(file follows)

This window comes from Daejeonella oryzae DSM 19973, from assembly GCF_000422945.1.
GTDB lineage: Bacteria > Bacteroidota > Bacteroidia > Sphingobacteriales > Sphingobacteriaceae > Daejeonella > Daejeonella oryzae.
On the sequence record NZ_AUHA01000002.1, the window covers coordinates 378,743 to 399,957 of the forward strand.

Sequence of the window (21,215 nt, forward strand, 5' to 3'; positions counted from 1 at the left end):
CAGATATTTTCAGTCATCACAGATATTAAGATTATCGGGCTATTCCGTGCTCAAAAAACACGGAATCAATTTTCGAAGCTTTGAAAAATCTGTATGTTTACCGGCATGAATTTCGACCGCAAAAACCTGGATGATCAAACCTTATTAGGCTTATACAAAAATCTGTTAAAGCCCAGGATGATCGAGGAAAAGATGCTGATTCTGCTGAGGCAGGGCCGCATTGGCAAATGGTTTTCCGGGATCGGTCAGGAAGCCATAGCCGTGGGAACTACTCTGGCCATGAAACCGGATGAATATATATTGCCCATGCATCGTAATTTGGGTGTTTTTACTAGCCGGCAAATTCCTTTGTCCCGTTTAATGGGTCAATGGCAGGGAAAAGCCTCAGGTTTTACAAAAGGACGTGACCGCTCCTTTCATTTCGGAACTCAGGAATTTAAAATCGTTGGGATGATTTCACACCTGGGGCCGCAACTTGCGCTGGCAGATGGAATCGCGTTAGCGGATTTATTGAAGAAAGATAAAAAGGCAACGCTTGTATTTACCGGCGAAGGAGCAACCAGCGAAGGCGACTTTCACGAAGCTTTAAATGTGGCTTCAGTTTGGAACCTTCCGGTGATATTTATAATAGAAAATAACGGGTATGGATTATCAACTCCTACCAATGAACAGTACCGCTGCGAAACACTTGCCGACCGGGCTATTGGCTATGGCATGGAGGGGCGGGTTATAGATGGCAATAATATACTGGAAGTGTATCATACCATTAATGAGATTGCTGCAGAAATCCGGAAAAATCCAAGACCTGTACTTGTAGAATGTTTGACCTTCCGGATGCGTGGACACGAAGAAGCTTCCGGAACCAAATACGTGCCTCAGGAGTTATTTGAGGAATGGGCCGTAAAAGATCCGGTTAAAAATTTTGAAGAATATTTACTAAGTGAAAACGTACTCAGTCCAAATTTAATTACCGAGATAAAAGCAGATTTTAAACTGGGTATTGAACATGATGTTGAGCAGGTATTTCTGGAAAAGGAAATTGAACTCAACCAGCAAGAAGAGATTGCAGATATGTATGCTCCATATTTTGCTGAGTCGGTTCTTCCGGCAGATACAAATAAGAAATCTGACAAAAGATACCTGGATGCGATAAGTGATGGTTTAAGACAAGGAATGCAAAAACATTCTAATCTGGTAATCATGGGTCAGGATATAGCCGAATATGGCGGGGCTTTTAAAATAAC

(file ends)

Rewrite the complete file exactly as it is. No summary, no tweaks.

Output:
This window comes from Daejeonella oryzae DSM 19973, from assembly GCF_000422945.1.
GTDB lineage: Bacteria > Bacteroidota > Bacteroidia > Sphingobacteriales > Sphingobacteriaceae > Daejeonella > Daejeonella oryzae.
On the sequence record NZ_AUHA01000002.1, the window covers coordinates 378,743 to 399,957 of the forward strand.

Sequence of the window (21,215 nt, forward strand, 5' to 3'; positions counted from 1 at the left end):
CAGATATTTTCAGTCATCACAGATATTAAGATTATCGGGCTATTCCGTGCTCAAAAAACACGGAATCAATTTTCGAAGCTTTGAAAAATCTGTATGTTTACCGGCATGAATTTCGACCGCAAAAACCTGGATGATCAAACCTTATTAGGCTTATACAAAAATCTGTTAAAGCCCAGGATGATCGAGGAAAAGATGCTGATTCTGCTGAGGCAGGGCCGCATTGGCAAATGGTTTTCCGGGATCGGTCAGGAAGCCATAGCCGTGGGAACTACTCTGGCCATGAAACCGGATGAATATATATTGCCCATGCATCGTAATTTGGGTGTTTTTACTAGCCGGCAAATTCCTTTGTCCCGTTTAATGGGTCAATGGCAGGGAAAAGCCTCAGGTTTTACAAAAGGACGTGACCGCTCCTTTCATTTCGGAACTCAGGAATTTAAAATCGTTGGGATGATTTCACACCTGGGGCCGCAACTTGCGCTGGCAGATGGAATCGCGTTAGCGGATTTATTGAAGAAAGATAAAAAGGCAACGCTTGTATTTACCGGCGAAGGAGCAACCAGCGAAGGCGACTTTCACGAAGCTTTAAATGTGGCTTCAGTTTGGAACCTTCCGGTGATATTTATAATAGAAAATAACGGGTATGGATTATCAACTCCTACCAATGAACAGTACCGCTGCGAAACACTTGCCGACCGGGCTATTGGCTATGGCATGGAGGGGCGGGTTATAGATGGCAATAATATACTGGAAGTGTATCATACCATTAATGAGATTGCTGCAGAAATCCGGAAAAATCCAAGACCTGTACTTGTAGAATGTTTGACCTTCCGGATGCGTGGACACGAAGAAGCTTCCGGAACCAAATACGTGCCTCAGGAGTTATTTGAGGAATGGGCCGTAAAAGATCCGGTTAAAAATTTTGAAGAATATTTACTAAGTGAAAACGTACTCAGTCCAAATTTAATTACCGAGATAAAAGCAGATTTTAAACTGGGTATTGAACATGATGTTGAGCAGGTATTTCTGGAAAAGGAAATTGAACTCAACCAGCAAGAAGAGATTGCAGATATGTATGCTCCATATTTTGCTGAGTCGGTTCTTCCGGCAGATACAAATAAGAAATCTGACAAAAGATACCTGGATGCGATAAGTGATGGTTTAAGACAAGGAATGCAAAAACATTCTAATCTGGTAATCATGGGTCAGGATATAGCCGAATATGGCGGGGCTTTTAAAATAAC